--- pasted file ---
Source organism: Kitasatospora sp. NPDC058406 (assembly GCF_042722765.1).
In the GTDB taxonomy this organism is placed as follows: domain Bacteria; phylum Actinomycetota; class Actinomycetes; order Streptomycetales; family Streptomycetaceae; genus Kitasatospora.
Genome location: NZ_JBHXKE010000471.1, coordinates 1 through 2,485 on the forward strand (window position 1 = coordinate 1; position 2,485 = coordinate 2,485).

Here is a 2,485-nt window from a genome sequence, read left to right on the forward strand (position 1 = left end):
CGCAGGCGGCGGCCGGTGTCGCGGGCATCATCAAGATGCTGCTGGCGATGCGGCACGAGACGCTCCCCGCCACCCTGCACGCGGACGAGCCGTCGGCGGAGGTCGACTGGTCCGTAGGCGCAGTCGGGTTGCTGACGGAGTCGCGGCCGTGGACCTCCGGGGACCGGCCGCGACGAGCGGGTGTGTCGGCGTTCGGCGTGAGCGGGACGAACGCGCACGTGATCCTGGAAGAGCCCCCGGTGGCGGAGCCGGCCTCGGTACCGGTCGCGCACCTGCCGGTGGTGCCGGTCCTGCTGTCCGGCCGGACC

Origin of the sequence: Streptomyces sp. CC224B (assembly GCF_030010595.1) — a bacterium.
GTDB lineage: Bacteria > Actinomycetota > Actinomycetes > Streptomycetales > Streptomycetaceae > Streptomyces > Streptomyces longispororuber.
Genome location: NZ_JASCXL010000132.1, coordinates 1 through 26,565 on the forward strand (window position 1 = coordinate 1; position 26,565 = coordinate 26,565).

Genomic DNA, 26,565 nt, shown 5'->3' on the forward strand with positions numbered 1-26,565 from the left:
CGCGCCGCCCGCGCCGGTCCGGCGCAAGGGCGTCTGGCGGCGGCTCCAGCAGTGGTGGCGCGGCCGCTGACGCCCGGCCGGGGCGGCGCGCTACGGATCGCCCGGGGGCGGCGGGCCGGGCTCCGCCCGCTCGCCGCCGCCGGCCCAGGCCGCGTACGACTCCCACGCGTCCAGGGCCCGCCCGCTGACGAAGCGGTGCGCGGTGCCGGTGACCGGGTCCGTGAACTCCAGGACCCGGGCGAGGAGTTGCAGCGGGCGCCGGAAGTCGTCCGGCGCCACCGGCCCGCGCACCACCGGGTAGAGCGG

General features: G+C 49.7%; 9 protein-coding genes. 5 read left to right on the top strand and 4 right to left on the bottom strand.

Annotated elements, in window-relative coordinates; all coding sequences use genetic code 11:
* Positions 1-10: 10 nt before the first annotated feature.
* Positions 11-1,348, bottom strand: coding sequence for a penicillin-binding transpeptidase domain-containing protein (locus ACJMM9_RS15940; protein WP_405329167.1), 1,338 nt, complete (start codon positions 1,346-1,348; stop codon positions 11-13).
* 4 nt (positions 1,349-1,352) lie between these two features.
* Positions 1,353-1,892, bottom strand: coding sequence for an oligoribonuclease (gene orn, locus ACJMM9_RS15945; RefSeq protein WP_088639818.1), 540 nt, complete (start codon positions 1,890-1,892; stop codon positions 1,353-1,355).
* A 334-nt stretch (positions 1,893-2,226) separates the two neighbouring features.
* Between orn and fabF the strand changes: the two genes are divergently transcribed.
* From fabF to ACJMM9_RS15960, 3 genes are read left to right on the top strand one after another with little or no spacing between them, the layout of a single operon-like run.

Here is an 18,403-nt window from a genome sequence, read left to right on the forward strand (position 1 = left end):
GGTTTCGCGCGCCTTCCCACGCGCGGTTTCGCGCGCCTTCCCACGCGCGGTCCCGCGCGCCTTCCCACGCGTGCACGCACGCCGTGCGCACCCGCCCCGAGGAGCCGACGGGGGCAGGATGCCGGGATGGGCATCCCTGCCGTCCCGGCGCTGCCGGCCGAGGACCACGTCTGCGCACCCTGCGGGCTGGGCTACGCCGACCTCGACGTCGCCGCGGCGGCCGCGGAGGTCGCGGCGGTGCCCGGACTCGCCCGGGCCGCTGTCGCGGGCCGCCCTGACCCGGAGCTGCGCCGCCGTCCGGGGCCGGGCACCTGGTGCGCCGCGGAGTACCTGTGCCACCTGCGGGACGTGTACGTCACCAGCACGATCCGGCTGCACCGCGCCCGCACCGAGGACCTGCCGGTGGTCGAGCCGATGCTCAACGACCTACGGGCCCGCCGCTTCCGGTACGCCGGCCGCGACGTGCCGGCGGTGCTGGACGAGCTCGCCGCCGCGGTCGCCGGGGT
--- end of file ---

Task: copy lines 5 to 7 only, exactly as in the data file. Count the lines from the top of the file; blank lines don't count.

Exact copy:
CGCAGGCGGCGGCCGGTGTCGCGGGCATCATCAAGATGCTGCTGGCGATGCGGCACGAGACGCTCCCCGCCACCCTGCACGCGGACGAGCCGTCGGCGGAGGTCGACTGGTCCGTAGGCGCAGTCGGGTTGCTGACGGAGTCGCGGCCGTGGACCTCCGGGGACCGGCCGCGACGAGCGGGTGTGTCGGCGTTCGGCGTGAGCGGGACGAACGCGCACGTGATCCTGGAAGAGCCCCCGGTGGCGGAGCCGGCCTCGGTACCGGTCGCGCACCTGCCGGTGGTGCCGGTCCTGCTGTCCGGCCGGACC

Origin of the sequence: Streptomyces sp. CC224B (assembly GCF_030010595.1) — a bacterium.
GTDB lineage: Bacteria > Actinomycetota > Actinomycetes > Streptomycetales > Streptomycetaceae > Streptomyces > Streptomyces longispororuber.